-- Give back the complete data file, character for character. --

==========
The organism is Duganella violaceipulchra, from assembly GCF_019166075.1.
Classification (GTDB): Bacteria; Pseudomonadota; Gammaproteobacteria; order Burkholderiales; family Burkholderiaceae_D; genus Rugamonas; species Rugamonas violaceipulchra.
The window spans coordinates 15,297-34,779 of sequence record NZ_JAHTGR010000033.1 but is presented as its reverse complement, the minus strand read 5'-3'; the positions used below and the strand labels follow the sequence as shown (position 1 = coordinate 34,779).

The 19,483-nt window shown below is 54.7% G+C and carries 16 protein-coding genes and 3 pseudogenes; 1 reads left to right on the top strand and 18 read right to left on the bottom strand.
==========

The organism is Duganella violaceipulchra, from assembly GCF_019166075.1.
Classification (GTDB): Bacteria; Pseudomonadota; Gammaproteobacteria; order Burkholderiales; family Burkholderiaceae_D; genus Rugamonas; species Rugamonas violaceipulchra.
The window spans coordinates 15,297-34,779 of sequence record NZ_JAHTGR010000033.1 but is presented as its reverse complement, the minus strand read 5'-3'; the positions used below and the strand labels follow the sequence as shown (position 1 = coordinate 34,779).

The 19,483-nt window shown below is 54.7% G+C and carries 16 protein-coding genes and 3 pseudogenes; 1 reads left to right on the top strand and 18 read right to left on the bottom strand.